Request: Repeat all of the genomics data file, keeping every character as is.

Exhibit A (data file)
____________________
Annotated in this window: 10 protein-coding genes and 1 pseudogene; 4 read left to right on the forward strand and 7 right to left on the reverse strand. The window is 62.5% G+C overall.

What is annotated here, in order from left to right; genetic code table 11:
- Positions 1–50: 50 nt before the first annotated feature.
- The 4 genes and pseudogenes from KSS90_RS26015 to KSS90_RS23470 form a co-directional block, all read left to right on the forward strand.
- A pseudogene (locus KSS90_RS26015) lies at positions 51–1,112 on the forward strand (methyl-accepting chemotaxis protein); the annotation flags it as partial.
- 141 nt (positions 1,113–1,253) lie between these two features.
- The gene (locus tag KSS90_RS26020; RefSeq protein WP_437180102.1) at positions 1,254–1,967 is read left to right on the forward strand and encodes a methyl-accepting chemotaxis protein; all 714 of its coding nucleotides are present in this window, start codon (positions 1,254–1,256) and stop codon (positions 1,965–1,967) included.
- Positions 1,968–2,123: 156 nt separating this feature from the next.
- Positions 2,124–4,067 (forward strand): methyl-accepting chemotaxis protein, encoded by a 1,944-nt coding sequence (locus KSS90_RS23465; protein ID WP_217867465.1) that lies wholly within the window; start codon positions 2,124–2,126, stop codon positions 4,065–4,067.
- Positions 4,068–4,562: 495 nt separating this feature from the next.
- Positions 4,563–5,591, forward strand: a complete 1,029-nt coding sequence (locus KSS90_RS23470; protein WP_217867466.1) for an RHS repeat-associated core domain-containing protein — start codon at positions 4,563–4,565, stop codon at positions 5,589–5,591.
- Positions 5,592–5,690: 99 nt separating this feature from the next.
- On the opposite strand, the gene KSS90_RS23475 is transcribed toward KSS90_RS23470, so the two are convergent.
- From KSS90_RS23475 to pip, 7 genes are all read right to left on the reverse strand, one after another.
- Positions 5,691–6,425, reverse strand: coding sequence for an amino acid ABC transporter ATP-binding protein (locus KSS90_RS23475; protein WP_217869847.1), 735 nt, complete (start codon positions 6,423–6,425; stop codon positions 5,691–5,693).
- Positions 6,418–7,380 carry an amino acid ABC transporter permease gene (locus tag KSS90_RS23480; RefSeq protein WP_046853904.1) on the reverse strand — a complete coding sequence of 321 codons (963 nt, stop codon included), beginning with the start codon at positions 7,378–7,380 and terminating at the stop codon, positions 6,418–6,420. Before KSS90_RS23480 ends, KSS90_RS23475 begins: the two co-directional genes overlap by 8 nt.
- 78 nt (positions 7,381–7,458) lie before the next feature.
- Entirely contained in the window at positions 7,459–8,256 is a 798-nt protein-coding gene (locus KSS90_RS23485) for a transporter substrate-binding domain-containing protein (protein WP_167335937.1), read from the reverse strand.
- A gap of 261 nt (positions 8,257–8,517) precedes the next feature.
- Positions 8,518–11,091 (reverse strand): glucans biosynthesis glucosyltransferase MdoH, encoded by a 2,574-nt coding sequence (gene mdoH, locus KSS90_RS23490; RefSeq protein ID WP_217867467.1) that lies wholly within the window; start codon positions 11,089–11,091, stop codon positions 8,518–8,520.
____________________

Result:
Annotated in this window: 10 protein-coding genes and 1 pseudogene; 4 read left to right on the forward strand and 7 right to left on the reverse strand. The window is 62.5% G+C overall.

What is annotated here, in order from left to right; genetic code table 11:
- Positions 1–50: 50 nt before the first annotated feature.
- The 4 genes and pseudogenes from KSS90_RS26015 to KSS90_RS23470 form a co-directional block, all read left to right on the forward strand.
- A pseudogene (locus KSS90_RS26015) lies at positions 51–1,112 on the forward strand (methyl-accepting chemotaxis protein); the annotation flags it as partial.
- 141 nt (positions 1,113–1,253) lie between these two features.
- The gene (locus tag KSS90_RS26020; RefSeq protein WP_437180102.1) at positions 1,254–1,967 is read left to right on the forward strand and encodes a methyl-accepting chemotaxis protein; all 714 of its coding nucleotides are present in this window, start codon (positions 1,254–1,256) and stop codon (positions 1,965–1,967) included.
- Positions 1,968–2,123: 156 nt separating this feature from the next.
- Positions 2,124–4,067 (forward strand): methyl-accepting chemotaxis protein, encoded by a 1,944-nt coding sequence (locus KSS90_RS23465; protein ID WP_217867465.1) that lies wholly within the window; start codon positions 2,124–2,126, stop codon positions 4,065–4,067.
- Positions 4,068–4,562: 495 nt separating this feature from the next.
- Positions 4,563–5,591, forward strand: a complete 1,029-nt coding sequence (locus KSS90_RS23470; protein WP_217867466.1) for an RHS repeat-associated core domain-containing protein — start codon at positions 4,563–4,565, stop codon at positions 5,589–5,591.
- Positions 5,592–5,690: 99 nt separating this feature from the next.
- On the opposite strand, the gene KSS90_RS23475 is transcribed toward KSS90_RS23470, so the two are convergent.
- From KSS90_RS23475 to pip, 7 genes are all read right to left on the reverse strand, one after another.
- Positions 5,691–6,425, reverse strand: coding sequence for an amino acid ABC transporter ATP-binding protein (locus KSS90_RS23475; protein WP_217869847.1), 735 nt, complete (start codon positions 6,423–6,425; stop codon positions 5,691–5,693).
- Positions 6,418–7,380 carry an amino acid ABC transporter permease gene (locus tag KSS90_RS23480; RefSeq protein WP_046853904.1) on the reverse strand — a complete coding sequence of 321 codons (963 nt, stop codon included), beginning with the start codon at positions 7,378–7,380 and terminating at the stop codon, positions 6,418–6,420. Before KSS90_RS23480 ends, KSS90_RS23475 begins: the two co-directional genes overlap by 8 nt.
- 78 nt (positions 7,381–7,458) lie before the next feature.
- Entirely contained in the window at positions 7,459–8,256 is a 798-nt protein-coding gene (locus KSS90_RS23485) for a transporter substrate-binding domain-containing protein (protein WP_167335937.1), read from the reverse strand.
- A gap of 261 nt (positions 8,257–8,517) precedes the next feature.
- Positions 8,518–11,091 (reverse strand): glucans biosynthesis glucosyltransferase MdoH, encoded by a 2,574-nt coding sequence (gene mdoH, locus KSS90_RS23490; RefSeq protein ID WP_217867467.1) that lies wholly within the window; start codon positions 11,089–11,091, stop codon positions 8,518–8,520.